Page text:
• Redistribution of cardiac output [resistance regulation ] • Redistribution of blood volume [capacitance regulation] • Increased myocardial perfusion[collaterals]

Mechanisms Of Cardiovascular Reserve In Heart Failure MINOR Mechanisms B- Volume regulation

• Increased plasma volume[ hypervolemia] • Increased red cell mass

Mechanisms Of Cardiovascular Reserve In Heart Failure MINOR Mechanisms C- Widened arterial-mixed venous oxygen difference


Mechanisms Of Heart Failure

Primary myocardial abnormality or insult

Increase in the workload of the heart

Decease in the work capacity of the heart

Exhaustion of compensatory cardiovascular reserve mechanisms

Pressure Overload
• Left Ventricle: Aortic stenosis Hypertension • Right ventricle Pulmonary stenosis Pulmonary hypertension

Volume Overload
Left ventricle

• Aortic regurgitation • Mitral regurgitation • Arteriovenous fistula
Right ventricle

• Atrial septal defect • Pulmonary regurgitation • Tricuspid regurgitation

Myocardial Disease
• • • • Idiopathic dilated cardiomyopathy Secondary cardiomyopathy Myocarditis Coronary artery disease

For a substantial proportion of patients, causes are:
1. 2. 3. Coronary artery disease Hypertension Valvular heart disease


Dilated cardiomyopathy

Pathophysiology Of Heart Failure

Neuroendocrine Derangements in Congestive Heart Failure

I-Excessive Sympathetic Nervous System Activation In Heart Failure
• Increased plasma norepinephrine toxic to myocardial cells • Increased myocardial NEP spillover decreased myocardial NEP stores • Downregulation of B1 receptors lack of response to sympathetic stimulation • Increased activation of renin angiotensin aldosterone system[RAAS] increased plasma angiotensin levels

II-Activation of the ReninAngiotensin-Aldosterone system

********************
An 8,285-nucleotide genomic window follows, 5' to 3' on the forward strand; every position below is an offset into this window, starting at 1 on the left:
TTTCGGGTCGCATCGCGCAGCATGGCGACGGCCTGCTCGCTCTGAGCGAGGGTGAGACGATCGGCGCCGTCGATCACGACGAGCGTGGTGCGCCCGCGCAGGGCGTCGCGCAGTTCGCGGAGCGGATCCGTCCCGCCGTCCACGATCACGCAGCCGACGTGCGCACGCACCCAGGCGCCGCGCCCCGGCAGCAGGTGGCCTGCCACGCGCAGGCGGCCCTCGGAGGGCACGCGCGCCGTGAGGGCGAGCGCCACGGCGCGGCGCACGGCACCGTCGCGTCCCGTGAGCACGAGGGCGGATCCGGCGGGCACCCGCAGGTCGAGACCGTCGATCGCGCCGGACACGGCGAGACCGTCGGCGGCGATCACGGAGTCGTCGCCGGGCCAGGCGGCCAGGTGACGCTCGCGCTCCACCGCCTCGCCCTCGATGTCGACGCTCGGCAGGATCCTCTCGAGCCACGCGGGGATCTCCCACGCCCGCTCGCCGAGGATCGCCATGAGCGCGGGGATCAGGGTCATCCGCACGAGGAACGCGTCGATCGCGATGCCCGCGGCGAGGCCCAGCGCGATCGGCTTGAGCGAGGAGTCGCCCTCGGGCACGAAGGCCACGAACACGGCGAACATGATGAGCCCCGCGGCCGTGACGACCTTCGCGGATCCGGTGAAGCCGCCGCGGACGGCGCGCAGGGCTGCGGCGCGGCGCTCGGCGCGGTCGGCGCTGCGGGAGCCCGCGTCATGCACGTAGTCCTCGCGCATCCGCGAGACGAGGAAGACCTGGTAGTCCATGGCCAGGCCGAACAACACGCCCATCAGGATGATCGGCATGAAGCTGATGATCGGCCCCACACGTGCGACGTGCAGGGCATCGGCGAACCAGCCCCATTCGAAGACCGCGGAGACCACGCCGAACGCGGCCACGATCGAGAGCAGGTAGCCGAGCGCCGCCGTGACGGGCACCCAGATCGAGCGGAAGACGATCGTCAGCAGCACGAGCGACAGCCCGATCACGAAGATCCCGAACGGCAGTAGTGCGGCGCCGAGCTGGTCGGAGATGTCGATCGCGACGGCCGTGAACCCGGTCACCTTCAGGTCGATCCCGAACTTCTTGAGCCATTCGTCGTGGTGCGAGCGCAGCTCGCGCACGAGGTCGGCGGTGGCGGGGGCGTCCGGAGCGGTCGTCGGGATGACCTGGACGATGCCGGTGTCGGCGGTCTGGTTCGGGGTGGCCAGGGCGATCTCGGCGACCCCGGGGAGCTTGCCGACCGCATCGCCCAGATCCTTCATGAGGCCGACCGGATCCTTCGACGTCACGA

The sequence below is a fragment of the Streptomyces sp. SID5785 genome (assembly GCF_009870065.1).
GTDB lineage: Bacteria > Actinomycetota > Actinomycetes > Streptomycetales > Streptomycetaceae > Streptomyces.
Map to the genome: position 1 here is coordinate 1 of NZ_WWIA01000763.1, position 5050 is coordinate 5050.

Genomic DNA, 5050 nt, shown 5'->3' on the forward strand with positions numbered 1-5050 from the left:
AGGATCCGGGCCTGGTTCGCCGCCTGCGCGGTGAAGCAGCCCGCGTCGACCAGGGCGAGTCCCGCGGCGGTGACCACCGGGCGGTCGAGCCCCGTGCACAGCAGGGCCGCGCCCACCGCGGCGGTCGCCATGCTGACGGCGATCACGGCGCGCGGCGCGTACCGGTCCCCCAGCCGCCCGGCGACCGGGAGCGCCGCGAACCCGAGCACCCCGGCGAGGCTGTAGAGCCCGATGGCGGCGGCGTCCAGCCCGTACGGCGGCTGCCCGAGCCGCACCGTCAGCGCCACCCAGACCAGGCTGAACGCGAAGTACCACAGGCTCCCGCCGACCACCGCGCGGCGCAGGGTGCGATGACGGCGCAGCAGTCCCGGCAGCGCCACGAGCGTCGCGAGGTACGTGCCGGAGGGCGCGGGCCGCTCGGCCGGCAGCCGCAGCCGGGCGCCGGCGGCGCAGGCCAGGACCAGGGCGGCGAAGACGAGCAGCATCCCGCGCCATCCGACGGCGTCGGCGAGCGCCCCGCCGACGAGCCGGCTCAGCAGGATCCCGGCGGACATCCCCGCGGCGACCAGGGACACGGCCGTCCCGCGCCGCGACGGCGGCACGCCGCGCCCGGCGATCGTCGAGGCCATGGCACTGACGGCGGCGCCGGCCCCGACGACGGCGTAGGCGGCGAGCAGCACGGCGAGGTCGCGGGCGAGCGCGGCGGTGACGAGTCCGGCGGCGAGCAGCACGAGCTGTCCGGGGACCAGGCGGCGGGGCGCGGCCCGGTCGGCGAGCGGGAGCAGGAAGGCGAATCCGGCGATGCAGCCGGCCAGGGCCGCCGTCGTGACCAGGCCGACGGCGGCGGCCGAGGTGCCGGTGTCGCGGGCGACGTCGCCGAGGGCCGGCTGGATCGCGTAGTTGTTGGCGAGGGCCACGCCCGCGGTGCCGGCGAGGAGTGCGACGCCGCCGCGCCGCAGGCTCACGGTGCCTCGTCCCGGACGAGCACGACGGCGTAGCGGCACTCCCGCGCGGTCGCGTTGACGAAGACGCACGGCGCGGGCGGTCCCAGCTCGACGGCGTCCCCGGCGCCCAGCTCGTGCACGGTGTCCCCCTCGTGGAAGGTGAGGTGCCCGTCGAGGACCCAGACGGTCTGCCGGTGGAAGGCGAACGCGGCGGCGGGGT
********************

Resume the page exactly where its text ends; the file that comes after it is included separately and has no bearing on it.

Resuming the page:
Hemodynamic Alterations in Congestive Heart Failure

Abnormal Baroreflex Responses in Heart Failure

Background on Remodelling
Acute infarction (hours)
Infarct expansion (hours to days)

Global remodelling (days to months)

Improvement of LV remodelling has been associated with improvement in mortality and morbidity outcomes in CHF

NewYork Heart Association classification of functional capacity of patients with chronic heart failure

• Class I: No limitation of ordinary physical activity • Class II: Symptoms occur with ordinary physical activity • Class III: Symptoms occur with minimal physical activity • Class IV: Symptoms occur at rest

Aggravating (or precipitating ) factors for heart failure
1. 2. 3. 4. 5. Arrhythmias……atrial fibrillation Pulmonary thromboembolism Systemic infection… pneumonia Infective endocarditis Myocarditis….recurrence of rheumatic activity

Aggravating (or precipitating ) factors for heart failure-cont.
High cardiac output states Anemia Thyrotoxicosis Pregnancy 7- Development of another form of heart disease……myocardial infarction 8- Development of another systemic illness Renal failure Parenchymal liver disease 6-

Aggravating (or precipitating ) factors for heart failure-cont.
9-Overtransfusion of fluids…postop. State 10-Drugs a) Cardiodepressnat ….betablockers, calcium channel blockers, antiarrhytmic agents, antineoplastic, alcohol b)Salt-retaining…..glucocorticoids, nonsteroidal antiinflammatory, estrogens